A camp of British POWs were forced to build this section of the railway and conditions were equally as tough as what is described above. There were originally two bridges over this river; the first was a wooden construction which was finished in February 1943. This was accompanied by a more modern concrete and steel construction which was finished in June the same year. Many POWs tried to undermine the plans for the bridge by exposing parts of the structure to vulnerabilities whenever the opportunity arose. This would include planting termite mounds next to wooden structures and letting ‘nature take its course’, or reducing the length of piles which were subsequently driven into the ground to make the structure less stable. Despite being one of the most difficult sections to build, we learned at the Hellfire Pass museum that very few men died during its construction in comparison to many other sections of the railway thanks to the organisation and management of the camp leaders, who were POW officers. Both bridges were bombed on two separate occasions in 1945 by Allied Forces and subsequent repairs were done by the slave labourers and POWs. Since the camps were next to the bridges, some labourers were killed and injured during the raids. The wooden bridge was never rebuilt but the concrete-steel bridge was repaired and is still in use today.

A model of a wooden bridge displayed at Hellfire Pass museum shows how the old wooden bridge over the river might have looked

Bridge over the River Kwai as it stands today.

The railway over the bridge is still in use today

Final thoughts

The 415km railway was finished ahead of schedule in October 1943, just 13 months after the start date.  Over 200,000 Romusha were forced to work on the railway as slave labourers – over 100,000 of whom died from disease, starvation or brutal beatings from Japanese guards. Over 60,000 POWs also worked on the railway, over 12,600 of whom died. Interestingly, 1000 Japanese and Korean overseers also died during its construction. Well over 100,000 men lost their lives, that’s a death rate of 45%, in just over a year. I’m not a person of faith, but if I had to prey for something, it would be that no human ever has to suffer in this way again.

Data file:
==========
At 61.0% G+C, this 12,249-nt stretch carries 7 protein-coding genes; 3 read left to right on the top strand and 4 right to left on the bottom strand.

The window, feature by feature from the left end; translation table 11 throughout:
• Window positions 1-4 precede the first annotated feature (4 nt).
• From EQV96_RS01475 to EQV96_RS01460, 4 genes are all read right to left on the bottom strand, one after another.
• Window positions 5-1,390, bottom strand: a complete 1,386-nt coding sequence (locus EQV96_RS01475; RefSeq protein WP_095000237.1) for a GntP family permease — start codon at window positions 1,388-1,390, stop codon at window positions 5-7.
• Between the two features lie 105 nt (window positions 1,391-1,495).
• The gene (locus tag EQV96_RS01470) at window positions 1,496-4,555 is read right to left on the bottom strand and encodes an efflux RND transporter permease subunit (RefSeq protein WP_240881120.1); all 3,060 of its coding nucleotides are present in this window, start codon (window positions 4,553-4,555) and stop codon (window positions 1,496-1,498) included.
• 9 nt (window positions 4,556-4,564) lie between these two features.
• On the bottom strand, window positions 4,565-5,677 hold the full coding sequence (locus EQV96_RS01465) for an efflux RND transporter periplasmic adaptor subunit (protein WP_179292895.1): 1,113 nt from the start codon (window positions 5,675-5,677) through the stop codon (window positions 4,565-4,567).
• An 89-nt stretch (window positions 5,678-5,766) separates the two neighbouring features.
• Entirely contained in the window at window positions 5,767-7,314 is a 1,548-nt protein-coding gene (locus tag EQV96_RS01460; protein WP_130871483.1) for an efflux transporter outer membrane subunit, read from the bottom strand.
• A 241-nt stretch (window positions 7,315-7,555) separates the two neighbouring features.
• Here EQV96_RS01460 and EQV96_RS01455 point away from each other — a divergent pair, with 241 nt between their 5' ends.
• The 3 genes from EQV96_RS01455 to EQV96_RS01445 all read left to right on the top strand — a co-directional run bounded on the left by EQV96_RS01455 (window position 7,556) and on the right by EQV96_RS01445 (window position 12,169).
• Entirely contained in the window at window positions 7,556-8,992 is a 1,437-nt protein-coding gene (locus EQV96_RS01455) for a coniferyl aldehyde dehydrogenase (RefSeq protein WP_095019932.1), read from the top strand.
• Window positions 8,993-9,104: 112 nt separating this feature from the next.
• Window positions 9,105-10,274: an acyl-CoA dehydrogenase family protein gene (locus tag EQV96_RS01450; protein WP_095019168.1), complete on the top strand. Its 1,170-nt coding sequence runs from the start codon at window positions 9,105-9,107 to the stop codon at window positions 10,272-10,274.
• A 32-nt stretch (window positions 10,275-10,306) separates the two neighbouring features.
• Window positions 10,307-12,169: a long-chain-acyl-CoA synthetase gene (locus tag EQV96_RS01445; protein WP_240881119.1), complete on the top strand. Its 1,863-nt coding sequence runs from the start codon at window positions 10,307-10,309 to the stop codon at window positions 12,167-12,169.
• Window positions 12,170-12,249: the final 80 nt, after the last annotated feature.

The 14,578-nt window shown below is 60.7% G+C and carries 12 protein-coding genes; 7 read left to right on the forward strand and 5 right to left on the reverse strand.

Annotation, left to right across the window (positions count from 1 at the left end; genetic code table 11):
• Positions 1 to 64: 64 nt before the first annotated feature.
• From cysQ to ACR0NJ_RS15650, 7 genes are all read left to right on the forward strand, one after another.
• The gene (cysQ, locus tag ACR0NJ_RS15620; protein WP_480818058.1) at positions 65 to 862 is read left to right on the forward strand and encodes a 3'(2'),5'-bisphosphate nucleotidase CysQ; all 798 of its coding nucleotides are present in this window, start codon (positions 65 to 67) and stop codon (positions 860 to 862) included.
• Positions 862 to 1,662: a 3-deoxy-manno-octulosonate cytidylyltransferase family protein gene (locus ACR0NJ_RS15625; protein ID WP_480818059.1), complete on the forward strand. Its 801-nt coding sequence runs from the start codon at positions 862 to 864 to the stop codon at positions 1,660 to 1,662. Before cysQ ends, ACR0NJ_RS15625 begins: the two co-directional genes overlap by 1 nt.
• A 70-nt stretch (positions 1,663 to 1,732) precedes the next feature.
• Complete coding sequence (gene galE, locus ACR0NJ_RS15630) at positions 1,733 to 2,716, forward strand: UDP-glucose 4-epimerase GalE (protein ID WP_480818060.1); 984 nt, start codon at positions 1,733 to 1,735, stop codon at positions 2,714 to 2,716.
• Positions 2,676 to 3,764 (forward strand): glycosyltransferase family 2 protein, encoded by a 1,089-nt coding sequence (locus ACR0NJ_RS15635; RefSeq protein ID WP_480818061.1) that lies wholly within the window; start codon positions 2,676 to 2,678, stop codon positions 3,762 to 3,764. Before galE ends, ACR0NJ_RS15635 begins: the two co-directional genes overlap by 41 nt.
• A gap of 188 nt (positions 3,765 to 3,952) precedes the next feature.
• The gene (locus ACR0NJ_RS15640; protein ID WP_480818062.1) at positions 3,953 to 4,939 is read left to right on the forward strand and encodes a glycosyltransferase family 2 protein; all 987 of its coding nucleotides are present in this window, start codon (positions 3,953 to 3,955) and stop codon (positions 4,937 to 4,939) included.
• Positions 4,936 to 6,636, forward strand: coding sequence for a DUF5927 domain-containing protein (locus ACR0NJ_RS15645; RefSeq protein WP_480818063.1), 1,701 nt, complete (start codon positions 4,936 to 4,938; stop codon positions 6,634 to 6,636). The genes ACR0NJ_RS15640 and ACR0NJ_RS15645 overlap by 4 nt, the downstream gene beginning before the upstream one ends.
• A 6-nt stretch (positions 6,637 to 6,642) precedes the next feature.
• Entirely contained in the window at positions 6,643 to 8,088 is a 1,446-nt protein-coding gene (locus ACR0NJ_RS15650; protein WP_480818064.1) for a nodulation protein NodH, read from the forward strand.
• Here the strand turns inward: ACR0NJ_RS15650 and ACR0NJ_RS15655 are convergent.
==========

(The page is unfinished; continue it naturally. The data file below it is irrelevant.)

The memorial cemetery with 7000 POW graves

New Year in Koh Mak

Koh Mak is one of the smaller islands off the south coast of Thailand near the Cambodian border. From what I can tell, Koh Mak’s economy is largely based on rubber plantations but like many of the islands around this area, expanding tourism is also starting to play an important role. A speed boat from the mainland leaves daily and makes Koh Mak an easy destination to get to. There are a number of resorts offering reasonably-priced accommodation and you can find everything from youth hostels to luxury bungalows. There are many beach bars and restaurants which serve fabulous food and tasty beverages whilst offering a chilled-out atmosphere in the tropical sunshine.

Motor boats offer fast transport to Koh Mak from the mainland

One of the many rubber plantations on the island

The first travel blog I read about Koh Mak was, unfairly I think, very uncomplimentary about the entire island. It described the beaches as ‘decent enough’ but nowhere near ‘good enough’ in comparison to other Thai islands when you’re looking for a true Thai tropical paradise. To be fair, I have never been to the neighbouring islands of Koh Kood or Koh Chang to compare, but I have been to enough stunning tropical islands that my level of beach snobbery is up there with the best, and I certainly wouldn’t discount Koh Mak as a place to visit based solely on its beaches. Even in the high season, the island is not overpopulated with tourists and it’s very easy to find your own deserted patch of white sandy beach with turquoise warm waters to swim in. I must admit that the snorkelling could have been a little better, but it’s possible to rent a kayak from one of the various resorts and paddle to small neighbouring islands which offer clearer waters and healthier coral reef for snorkelers to enjoy.

This beach is good enough for me

We rented a kayak for the day to explore some of the smaller peripheral islands

The ambience of the whole island was wonderful. For me it offered a characterful mix of peaceful, quiet relaxation with the vibrancy of night bars, markets and clubs for the times when I felt more energetic. Also, the best Thai massage I’ve ever had was in Koh Mak for the bank-breaking sum of 250baht an hour (about £5.50)!